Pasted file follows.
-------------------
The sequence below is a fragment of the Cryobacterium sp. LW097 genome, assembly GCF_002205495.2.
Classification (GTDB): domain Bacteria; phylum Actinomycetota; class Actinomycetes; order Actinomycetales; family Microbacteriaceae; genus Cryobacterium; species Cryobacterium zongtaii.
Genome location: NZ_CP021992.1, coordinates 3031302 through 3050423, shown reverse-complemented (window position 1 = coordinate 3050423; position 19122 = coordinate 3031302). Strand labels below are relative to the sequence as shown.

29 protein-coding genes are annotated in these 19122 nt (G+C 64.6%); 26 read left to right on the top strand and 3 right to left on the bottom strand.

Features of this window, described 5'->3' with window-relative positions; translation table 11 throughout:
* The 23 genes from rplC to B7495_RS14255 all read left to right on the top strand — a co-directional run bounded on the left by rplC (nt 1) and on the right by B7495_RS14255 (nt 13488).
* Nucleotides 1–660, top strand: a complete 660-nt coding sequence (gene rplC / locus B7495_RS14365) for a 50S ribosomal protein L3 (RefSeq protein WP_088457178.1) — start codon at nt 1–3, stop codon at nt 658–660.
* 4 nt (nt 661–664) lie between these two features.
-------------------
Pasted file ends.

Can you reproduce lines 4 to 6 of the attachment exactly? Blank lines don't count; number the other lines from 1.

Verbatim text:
29 protein-coding genes are annotated in these 19122 nt (G+C 64.6%); 26 read left to right on the top strand and 3 right to left on the bottom strand.

Features of this window, described 5'->3' with window-relative positions; translation table 11 throughout:
* The 23 genes from rplC to B7495_RS14255 all read left to right on the top strand — a co-directional run bounded on the left by rplC (nt 1) and on the right by B7495_RS14255 (nt 13488).